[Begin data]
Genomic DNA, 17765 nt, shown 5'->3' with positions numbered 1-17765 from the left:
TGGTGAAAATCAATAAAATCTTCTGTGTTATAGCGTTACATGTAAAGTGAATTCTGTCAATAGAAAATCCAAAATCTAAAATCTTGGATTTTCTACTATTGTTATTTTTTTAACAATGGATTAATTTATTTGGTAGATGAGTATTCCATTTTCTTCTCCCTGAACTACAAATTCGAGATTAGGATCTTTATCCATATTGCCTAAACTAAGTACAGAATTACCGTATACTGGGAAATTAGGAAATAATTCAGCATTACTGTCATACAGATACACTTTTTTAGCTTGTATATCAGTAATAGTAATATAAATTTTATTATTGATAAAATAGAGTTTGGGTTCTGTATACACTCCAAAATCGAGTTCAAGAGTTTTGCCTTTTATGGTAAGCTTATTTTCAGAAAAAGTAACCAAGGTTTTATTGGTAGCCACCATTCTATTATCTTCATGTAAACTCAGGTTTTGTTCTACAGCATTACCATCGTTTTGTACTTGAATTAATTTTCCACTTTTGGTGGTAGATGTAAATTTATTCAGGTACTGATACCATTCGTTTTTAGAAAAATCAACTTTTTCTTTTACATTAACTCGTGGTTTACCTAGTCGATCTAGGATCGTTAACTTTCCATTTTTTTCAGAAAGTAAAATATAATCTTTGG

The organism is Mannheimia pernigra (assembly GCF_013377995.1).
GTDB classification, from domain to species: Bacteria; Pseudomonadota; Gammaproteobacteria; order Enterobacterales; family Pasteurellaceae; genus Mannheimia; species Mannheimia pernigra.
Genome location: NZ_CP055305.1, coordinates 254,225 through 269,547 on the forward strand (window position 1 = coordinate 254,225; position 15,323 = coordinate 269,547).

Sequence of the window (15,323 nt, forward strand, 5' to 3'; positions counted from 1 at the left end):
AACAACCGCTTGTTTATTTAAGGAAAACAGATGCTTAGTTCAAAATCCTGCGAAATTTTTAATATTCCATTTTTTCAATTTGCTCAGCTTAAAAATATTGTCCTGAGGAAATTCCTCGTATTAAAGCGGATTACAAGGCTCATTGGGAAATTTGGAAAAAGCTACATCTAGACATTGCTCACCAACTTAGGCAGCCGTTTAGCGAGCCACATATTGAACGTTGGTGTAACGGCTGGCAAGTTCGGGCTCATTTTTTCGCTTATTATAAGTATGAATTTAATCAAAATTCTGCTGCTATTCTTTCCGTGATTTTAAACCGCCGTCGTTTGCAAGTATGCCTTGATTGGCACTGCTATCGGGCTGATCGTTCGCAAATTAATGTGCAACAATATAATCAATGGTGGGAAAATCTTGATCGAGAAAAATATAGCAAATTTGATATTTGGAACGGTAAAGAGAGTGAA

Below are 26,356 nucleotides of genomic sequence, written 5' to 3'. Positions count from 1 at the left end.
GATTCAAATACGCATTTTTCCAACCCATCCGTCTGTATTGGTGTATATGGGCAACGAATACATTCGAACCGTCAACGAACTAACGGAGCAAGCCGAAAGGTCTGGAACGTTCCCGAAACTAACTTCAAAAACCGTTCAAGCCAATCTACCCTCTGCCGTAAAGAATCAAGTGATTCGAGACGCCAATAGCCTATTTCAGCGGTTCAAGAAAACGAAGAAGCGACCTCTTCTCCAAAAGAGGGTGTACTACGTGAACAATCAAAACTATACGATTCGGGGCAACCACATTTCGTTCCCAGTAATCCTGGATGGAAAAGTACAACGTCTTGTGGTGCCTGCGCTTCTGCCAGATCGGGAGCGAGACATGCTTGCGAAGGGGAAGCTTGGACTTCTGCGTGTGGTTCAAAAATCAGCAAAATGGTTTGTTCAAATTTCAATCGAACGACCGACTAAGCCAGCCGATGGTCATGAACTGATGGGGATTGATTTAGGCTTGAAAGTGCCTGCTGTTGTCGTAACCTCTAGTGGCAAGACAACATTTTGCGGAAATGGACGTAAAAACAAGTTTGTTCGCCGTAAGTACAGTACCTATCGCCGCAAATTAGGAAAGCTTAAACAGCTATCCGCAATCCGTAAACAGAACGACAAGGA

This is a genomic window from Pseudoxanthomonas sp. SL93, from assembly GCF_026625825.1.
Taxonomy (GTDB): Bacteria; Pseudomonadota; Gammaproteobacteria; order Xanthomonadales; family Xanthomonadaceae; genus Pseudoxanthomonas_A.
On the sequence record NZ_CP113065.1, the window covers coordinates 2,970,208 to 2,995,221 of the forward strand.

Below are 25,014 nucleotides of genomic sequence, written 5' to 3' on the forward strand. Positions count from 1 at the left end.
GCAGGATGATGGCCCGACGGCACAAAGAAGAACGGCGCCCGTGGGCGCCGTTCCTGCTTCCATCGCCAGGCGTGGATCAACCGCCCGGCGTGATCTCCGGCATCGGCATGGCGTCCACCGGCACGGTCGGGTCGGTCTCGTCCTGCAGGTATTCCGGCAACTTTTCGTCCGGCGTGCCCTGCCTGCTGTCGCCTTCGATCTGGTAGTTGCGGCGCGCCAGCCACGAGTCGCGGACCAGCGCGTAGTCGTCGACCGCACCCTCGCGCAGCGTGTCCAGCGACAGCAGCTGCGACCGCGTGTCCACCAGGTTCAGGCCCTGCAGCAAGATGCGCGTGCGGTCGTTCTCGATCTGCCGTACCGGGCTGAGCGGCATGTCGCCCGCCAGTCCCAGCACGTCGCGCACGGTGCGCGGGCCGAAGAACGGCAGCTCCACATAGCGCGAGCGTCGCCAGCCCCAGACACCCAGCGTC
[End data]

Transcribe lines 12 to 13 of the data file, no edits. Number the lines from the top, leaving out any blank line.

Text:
On the sequence record NZ_CP113065.1, the window covers coordinates 2,970,208 to 2,995,221 of the forward strand.

Below are 25,014 nucleotides of genomic sequence, written 5' to 3' on the forward strand. Positions count from 1 at the left end.